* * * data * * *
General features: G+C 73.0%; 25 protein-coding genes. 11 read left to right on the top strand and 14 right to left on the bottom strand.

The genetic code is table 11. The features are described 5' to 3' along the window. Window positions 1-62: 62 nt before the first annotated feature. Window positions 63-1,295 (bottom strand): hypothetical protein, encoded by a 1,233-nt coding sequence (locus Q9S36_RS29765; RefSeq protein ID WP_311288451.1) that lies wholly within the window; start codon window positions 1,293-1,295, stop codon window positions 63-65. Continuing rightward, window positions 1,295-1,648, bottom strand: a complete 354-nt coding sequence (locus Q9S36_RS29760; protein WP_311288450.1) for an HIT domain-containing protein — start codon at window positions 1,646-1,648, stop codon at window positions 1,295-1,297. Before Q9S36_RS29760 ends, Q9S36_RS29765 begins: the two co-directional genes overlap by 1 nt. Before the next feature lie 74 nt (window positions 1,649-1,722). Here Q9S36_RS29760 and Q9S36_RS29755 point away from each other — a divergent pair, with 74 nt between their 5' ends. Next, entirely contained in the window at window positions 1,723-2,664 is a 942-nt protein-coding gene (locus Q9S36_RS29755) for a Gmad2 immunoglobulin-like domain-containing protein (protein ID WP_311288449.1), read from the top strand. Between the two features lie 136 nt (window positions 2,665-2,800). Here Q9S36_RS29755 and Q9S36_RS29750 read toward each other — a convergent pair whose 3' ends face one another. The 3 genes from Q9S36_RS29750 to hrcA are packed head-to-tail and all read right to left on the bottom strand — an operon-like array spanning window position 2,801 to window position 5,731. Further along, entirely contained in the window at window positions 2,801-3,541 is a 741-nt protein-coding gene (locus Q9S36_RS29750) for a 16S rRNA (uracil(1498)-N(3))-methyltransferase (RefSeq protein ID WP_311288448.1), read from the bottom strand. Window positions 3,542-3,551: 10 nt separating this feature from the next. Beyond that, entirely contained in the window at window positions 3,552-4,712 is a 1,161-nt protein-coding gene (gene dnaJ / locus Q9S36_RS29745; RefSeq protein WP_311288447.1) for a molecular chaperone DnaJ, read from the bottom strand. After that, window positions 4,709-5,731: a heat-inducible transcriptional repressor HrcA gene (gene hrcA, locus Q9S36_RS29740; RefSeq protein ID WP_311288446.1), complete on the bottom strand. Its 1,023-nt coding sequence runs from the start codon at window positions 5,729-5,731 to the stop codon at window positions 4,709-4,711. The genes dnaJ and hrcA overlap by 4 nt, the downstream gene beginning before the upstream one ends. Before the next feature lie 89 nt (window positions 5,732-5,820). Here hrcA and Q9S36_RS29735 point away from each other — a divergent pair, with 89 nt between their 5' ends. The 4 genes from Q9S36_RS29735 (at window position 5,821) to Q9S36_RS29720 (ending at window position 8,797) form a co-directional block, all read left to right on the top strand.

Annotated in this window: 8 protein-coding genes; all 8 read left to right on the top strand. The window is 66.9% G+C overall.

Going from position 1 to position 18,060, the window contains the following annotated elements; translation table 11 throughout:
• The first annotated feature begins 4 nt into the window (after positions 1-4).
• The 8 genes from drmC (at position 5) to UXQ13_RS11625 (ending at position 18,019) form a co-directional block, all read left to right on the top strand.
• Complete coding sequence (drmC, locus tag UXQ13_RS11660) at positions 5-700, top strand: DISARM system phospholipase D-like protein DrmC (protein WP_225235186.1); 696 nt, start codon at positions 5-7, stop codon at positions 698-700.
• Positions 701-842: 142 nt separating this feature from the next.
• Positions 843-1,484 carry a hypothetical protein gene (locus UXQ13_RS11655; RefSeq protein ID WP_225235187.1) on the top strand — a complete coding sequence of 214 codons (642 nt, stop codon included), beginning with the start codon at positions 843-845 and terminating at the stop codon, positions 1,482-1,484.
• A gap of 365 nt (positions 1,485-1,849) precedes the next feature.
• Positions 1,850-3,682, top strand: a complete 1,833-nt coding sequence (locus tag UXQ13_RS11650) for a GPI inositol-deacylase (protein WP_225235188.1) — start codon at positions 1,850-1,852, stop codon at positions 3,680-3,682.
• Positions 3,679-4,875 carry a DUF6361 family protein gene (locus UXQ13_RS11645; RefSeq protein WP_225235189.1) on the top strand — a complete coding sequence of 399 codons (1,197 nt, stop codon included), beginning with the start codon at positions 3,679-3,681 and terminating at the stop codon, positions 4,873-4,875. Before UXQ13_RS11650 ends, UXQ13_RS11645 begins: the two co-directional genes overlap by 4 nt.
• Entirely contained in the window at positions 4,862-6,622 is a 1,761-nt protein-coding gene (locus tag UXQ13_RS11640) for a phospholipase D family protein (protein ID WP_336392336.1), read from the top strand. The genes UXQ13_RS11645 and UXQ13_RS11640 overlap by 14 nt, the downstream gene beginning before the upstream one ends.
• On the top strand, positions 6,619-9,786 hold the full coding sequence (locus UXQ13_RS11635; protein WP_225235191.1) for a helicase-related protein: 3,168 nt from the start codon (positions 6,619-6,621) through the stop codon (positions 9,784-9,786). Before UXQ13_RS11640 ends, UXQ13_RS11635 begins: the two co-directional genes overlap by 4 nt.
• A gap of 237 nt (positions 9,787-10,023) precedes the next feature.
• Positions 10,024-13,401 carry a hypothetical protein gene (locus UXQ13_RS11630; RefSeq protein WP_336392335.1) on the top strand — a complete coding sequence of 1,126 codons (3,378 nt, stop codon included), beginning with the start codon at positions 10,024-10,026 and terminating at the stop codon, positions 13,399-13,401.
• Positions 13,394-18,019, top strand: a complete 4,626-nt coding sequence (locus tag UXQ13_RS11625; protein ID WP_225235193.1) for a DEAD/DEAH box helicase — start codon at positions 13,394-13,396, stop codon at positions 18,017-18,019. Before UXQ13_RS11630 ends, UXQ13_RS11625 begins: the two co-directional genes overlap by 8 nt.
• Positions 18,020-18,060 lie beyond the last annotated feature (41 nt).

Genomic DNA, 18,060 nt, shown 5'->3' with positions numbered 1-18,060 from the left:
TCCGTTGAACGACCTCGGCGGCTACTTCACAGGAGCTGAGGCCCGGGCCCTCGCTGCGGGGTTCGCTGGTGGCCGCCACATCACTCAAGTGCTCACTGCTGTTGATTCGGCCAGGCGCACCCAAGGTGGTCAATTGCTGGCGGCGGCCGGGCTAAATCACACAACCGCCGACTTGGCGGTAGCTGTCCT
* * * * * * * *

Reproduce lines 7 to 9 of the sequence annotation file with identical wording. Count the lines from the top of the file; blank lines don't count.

• Complete coding sequence (drmC, locus tag UXQ13_RS11660) at positions 5-700, top strand: DISARM system phospholipase D-like protein DrmC (protein WP_225235186.1); 696 nt, start codon at positions 5-7, stop codon at positions 698-700.
• Positions 701-842: 142 nt separating this feature from the next.
• Positions 843-1,484 carry a hypothetical protein gene (locus UXQ13_RS11655; RefSeq protein ID WP_225235187.1) on the top strand — a complete coding sequence of 214 codons (642 nt, stop codon included), beginning with the start codon at positions 843-845 and terminating at the stop codon, positions 1,482-1,484.